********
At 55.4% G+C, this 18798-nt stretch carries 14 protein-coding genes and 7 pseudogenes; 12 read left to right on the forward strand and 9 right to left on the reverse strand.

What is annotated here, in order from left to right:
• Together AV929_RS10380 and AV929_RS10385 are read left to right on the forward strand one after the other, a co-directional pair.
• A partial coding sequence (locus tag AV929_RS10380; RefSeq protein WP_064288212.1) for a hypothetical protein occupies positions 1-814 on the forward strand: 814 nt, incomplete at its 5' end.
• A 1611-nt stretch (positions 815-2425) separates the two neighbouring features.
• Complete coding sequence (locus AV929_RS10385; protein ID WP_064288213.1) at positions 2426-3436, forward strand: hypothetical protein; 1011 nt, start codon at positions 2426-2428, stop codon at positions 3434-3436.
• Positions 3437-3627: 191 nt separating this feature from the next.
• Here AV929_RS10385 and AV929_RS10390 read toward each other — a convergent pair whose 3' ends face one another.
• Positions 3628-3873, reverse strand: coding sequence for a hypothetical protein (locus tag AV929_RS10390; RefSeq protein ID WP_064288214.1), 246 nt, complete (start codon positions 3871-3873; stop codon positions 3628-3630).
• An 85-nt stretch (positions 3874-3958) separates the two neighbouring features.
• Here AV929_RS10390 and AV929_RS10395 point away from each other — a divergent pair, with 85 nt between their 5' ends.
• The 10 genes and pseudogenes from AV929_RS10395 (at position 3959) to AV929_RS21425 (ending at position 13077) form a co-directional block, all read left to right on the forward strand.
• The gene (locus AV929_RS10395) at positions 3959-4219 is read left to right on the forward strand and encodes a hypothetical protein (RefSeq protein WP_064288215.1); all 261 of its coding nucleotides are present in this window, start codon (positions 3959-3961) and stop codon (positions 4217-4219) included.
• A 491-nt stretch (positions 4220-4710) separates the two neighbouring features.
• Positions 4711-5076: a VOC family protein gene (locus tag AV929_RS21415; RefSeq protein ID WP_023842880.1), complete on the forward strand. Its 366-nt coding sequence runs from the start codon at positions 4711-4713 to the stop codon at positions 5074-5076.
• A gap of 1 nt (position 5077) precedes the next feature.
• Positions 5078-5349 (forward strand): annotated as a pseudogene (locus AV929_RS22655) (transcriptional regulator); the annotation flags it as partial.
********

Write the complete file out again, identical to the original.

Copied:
At 55.4% G+C, this 18798-nt stretch carries 14 protein-coding genes and 7 pseudogenes; 12 read left to right on the forward strand and 9 right to left on the reverse strand.

What is annotated here, in order from left to right:
• Together AV929_RS10380 and AV929_RS10385 are read left to right on the forward strand one after the other, a co-directional pair.
• A partial coding sequence (locus tag AV929_RS10380; RefSeq protein WP_064288212.1) for a hypothetical protein occupies positions 1-814 on the forward strand: 814 nt, incomplete at its 5' end.
• A 1611-nt stretch (positions 815-2425) separates the two neighbouring features.
• Complete coding sequence (locus AV929_RS10385; protein ID WP_064288213.1) at positions 2426-3436, forward strand: hypothetical protein; 1011 nt, start codon at positions 2426-2428, stop codon at positions 3434-3436.
• Positions 3437-3627: 191 nt separating this feature from the next.
• Here AV929_RS10385 and AV929_RS10390 read toward each other — a convergent pair whose 3' ends face one another.
• Positions 3628-3873, reverse strand: coding sequence for a hypothetical protein (locus tag AV929_RS10390; RefSeq protein ID WP_064288214.1), 246 nt, complete (start codon positions 3871-3873; stop codon positions 3628-3630).
• An 85-nt stretch (positions 3874-3958) separates the two neighbouring features.
• Here AV929_RS10390 and AV929_RS10395 point away from each other — a divergent pair, with 85 nt between their 5' ends.
• The 10 genes and pseudogenes from AV929_RS10395 (at position 3959) to AV929_RS21425 (ending at position 13077) form a co-directional block, all read left to right on the forward strand.
• The gene (locus AV929_RS10395) at positions 3959-4219 is read left to right on the forward strand and encodes a hypothetical protein (RefSeq protein WP_064288215.1); all 261 of its coding nucleotides are present in this window, start codon (positions 3959-3961) and stop codon (positions 4217-4219) included.
• A 491-nt stretch (positions 4220-4710) separates the two neighbouring features.
• Positions 4711-5076: a VOC family protein gene (locus tag AV929_RS21415; RefSeq protein ID WP_023842880.1), complete on the forward strand. Its 366-nt coding sequence runs from the start codon at positions 4711-4713 to the stop codon at positions 5074-5076.
• A gap of 1 nt (position 5077) precedes the next feature.
• Positions 5078-5349 (forward strand): annotated as a pseudogene (locus AV929_RS22655) (transcriptional regulator); the annotation flags it as partial.